If you notice excessive panting in your pet, look out for other strange behavior that indicates injury, such as bleeding, inflammation, foreign objects (thorns), limping, difficulty standing, aggression when touched, vocalizations, etc.

Rapid breathing, sudden panting, or trouble breathing are all signs of breathing difficulties in dogs and can indicate several traumatic situations, such as:

  • Foreign object obstruction in the throat
  • Bloat
  • Allergic reaction
  • Asthma
  • Injury to your dog’s chest wall
  • Toxic response to rat poison, antifreeze, human food, or other poisonous items.

Seek emergency care if your dog has an injury that is causing breathing difficulty.

Pain

Many pet parents have trouble identifying pain in their pets.

While acute and external sources of pain may be obvious, chronic pain in dogs often goes unnoticed. If your dog is depressed, lethargic, reluctant to eat, is excessively grooming, and is panting and restless (especially at night), they may have a more severe condition that requires veterinary intervention. In this scenario, your dog’s panting is a cry for help.

Many health conditions can cause pain for your pet. Some of the common triggers include:

  • Abdominal pain from liver disease, Pancreatitis, Gastroenteritis, or viral or bacterial infections
  • Dental pain and inflammation
  • Musculoskeletal conditions like canine arthritis, dysplasia, tendon and ligament issues, degenerative joint disease, etc.

Heart Disease 

Ongoing labored breathing in your dog may be a sign that their heart is stressed. When the heart fails to effectively pump blood, tissues in the body cannot get enough oxygen. This shortage of oxygen will cause excessive panting as your dog struggles to increase its respiratory rate.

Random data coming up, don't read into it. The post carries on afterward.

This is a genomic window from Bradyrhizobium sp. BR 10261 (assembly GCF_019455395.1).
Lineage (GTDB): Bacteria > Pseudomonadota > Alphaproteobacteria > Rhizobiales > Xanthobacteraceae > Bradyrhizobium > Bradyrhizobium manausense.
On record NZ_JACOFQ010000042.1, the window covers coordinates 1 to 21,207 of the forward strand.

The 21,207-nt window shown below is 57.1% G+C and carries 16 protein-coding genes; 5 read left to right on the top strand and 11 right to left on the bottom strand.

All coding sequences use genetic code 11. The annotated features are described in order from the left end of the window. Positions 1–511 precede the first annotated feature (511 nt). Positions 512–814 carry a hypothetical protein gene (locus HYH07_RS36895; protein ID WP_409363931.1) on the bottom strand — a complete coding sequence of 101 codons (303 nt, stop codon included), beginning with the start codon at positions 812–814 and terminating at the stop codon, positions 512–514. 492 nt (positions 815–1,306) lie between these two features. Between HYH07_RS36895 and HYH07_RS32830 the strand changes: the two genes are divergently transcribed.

Heart disease that is left untreated can cause congestive heart failure and can be fatal for your pet.

Other symptoms of heart disease to look out for include:

  • Coughing
  • Lethargy
  • Collapse
  • Restlessness
  • Pacing
  • Rapid and heavy breathing
  • Blue or grey gums due to lack of oxygen
  • Weight loss.

Respiratory Disease

It makes sense that respiratory disorders would cause labored breathing. Oxygen is vital for survival. Laryngeal paralysis is a common condition in dogs. Trauma to the neck, throat obstruction (by an object or growth), congenital disabilities, Hypothyroidism, and Cushing’s disease can all cause Laryngeal paralysis.

If your dog is struggling to catch their breath, take them to the vet immediately.

Why is My Dog Panting and Restless?

panting and restless dog

Discomfort or stress may cause restless movement in your dog.

Is your dog panting heavily while they pace around the room? Has this become normal behavior for nighttime? Older dogs who show slow-onset anxiety at night may be struggling with canine cognitive disorder, similar to Alzheimer’s. This senior dog condition can cause memory loss, disorientation, and changes in your dog’s behavior, including panting and restless movement.

How to Help Your Dog

help your panting dog

Caring for your dog is a lifelong and daily commitment. Knowing when your dog needs help can save its life.

Determine the Reason for Panting

Pinpoint other signs of ill health or patterns in your dog’s behavior. Do they struggle to stop panting following exercise? Is your dog panting and restless during certain situations, or if there are loud noises or other stress triggers? Do any other symptoms accompany their behavior?

Once you can give your vet a complete description of the situation and your dog’s health, they may be able to identify the reason for panting in your dog.

Talk to Your Vet

Extreme cases of panting, especially when it’s sudden, can indicate trauma, injury, or toxicity. Don’t waste another minute. If your pet’s breathing is labored, or if they collapse, have a stroke, or stop breathing, seek emergency care.

For chronic pain or stress disorders, speak to your vet about anti-anxiety prescription medications or pain relief drugs so your dog can get rest at night. A veterinary behavior specialist can help with counter-conditioning when it comes to dealing with anxiety triggers.

Keep Them Calm and Comfortable